growth = pandas.DataFrame(RC.timeSeries('year', outputFile = 'generated_datasets/growth.csv'))[2:]
growth[:10]
count entry year
2 643 2014 2014
3 572 2013 2013
4 545 2012 2012
5 494 2011 2011
6 535 2010 2010
7 467 2009 2009
8 389 2008 2008
9 395 2007 2007
10 353 2006 2006
11 267 2005 2005

We can easily create an interactive line graph of this dataframe.

trace = go.Scatter(
    x = growth['year'],
    y = growth['count'],
    mode = 'lines+markers',
    name = 'lines+markers'
)

data = [trace]

layout = go.Layout(
    yaxis=dict(
        title='Number of Publications',
    ),
    xaxis=dict(
        title='Year',
    )
)

fig = go.Figure(data=data, layout=layout)
py.iplot(fig, filename='growth-over-time')


Of course, it would be a bit more interesting to compare the number of publications over time for each of the journals in the dataset, so let’s do that.

growth_by_journal = pandas.DataFrame(RC.timeSeries('journal', outputFile = 'generated_datasets/growth_journals.csv'))


scientometrics = growth_by_journal[(growth_by_journal.entry == 'SCIENTOMETRICS') & (growth_by_journal.year <= 2015)]
informetrics = growth_by_journal[(growth_by_journal.entry == 'JOURNAL OF INFORMETRICS') & (growth_by_journal.year <= 2015)]
jaist = growth_by_journal[(growth_by_journal.entry == 'JOURNAL OF THE ASSOCIATION FOR INFORMATION SCIENCE AND TECHNOLOGY') & (growth_by_journal.year <= 2015)]
jasist = growth_by_journal[(growth_by_journal.entry == 'JOURNAL OF THE AMERICAN SOCIETY FOR INFORMATION SCIENCE AND TECHNOLOGY') & (growth_by_journal.year <= 2015)]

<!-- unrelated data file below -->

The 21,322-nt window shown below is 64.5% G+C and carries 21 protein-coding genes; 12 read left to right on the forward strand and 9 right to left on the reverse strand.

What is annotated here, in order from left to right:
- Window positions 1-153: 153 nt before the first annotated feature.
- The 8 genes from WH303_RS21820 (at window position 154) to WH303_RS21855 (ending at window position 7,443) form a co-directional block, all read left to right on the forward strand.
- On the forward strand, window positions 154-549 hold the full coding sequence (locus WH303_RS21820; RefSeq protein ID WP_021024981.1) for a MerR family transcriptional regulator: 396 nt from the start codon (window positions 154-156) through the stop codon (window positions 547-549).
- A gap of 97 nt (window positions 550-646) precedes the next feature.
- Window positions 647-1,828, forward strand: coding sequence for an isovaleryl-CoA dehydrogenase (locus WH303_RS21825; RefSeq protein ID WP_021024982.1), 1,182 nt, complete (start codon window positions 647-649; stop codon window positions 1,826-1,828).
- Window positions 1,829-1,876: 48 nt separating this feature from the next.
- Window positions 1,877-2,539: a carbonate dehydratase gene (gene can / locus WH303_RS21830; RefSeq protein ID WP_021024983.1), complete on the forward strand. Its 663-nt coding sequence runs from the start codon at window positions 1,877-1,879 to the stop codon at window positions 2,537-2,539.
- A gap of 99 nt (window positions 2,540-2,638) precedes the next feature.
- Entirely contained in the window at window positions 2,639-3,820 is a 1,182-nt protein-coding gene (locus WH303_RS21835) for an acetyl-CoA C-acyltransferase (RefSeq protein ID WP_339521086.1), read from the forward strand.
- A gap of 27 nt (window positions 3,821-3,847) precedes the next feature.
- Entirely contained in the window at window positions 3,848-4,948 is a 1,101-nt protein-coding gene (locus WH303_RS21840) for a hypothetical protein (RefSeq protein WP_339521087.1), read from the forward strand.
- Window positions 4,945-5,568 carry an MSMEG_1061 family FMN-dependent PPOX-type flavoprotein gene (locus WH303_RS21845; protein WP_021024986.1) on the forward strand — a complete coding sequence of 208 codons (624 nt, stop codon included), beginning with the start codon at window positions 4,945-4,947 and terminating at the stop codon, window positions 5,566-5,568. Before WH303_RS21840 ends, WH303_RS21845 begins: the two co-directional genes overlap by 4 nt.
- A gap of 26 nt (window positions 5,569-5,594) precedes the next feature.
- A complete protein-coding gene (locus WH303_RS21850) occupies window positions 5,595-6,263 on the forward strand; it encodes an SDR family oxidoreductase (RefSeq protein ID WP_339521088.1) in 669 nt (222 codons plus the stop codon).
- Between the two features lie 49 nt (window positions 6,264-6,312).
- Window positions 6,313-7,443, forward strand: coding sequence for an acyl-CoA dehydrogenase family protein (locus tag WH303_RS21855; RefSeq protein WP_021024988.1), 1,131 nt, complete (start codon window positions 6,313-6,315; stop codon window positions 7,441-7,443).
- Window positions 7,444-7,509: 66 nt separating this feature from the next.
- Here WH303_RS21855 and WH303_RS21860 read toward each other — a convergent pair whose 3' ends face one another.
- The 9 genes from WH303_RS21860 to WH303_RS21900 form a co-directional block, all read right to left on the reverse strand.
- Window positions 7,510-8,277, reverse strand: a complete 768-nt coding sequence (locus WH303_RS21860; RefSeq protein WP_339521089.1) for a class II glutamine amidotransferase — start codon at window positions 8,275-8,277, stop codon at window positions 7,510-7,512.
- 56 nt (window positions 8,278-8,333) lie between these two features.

trace1 = go.Scatter(
    x = scientometrics['year'],
    y = scientometrics['count'],
    mode = 'lines+markers',
    name = 'Scientometrics'
)
trace2 = go.Scatter(
    x = informetrics['year'],
    y = informetrics['count'],
    mode = 'lines+markers',
    name = 'Journal of Informetrics'
)
trace3 = go.Scatter(
    x = jaist['year'],
    y = jaist['count'],
    mode = 'lines+markers',
    name = 'JAIST (New Name)'
)
trace4 = go.Scatter(
    x = jasist['year'],
    y = jasist['count'],
    mode = 'lines+markers',
    name = 'JASIST (Old Name)'
)

data = [trace1, trace2, trace3, trace4]

layout = go.Layout(
    yaxis=dict(
        title='Number of Publications',
    ),
    xaxis=dict(
        title='Year',
    )
)

fig = go.Figure(data=data, layout=layout)
py.iplot(fig, filename='growth-over-time-multiples')

Hovering over this graph shows us the number of publications for each journal for each year. Note that although the first issue of Journal of the American Society for Information Science and Technology came out in 1950, the Web of Science does not have meta-data on the journal before 2001.


Next time, network analysis with metaknowledge!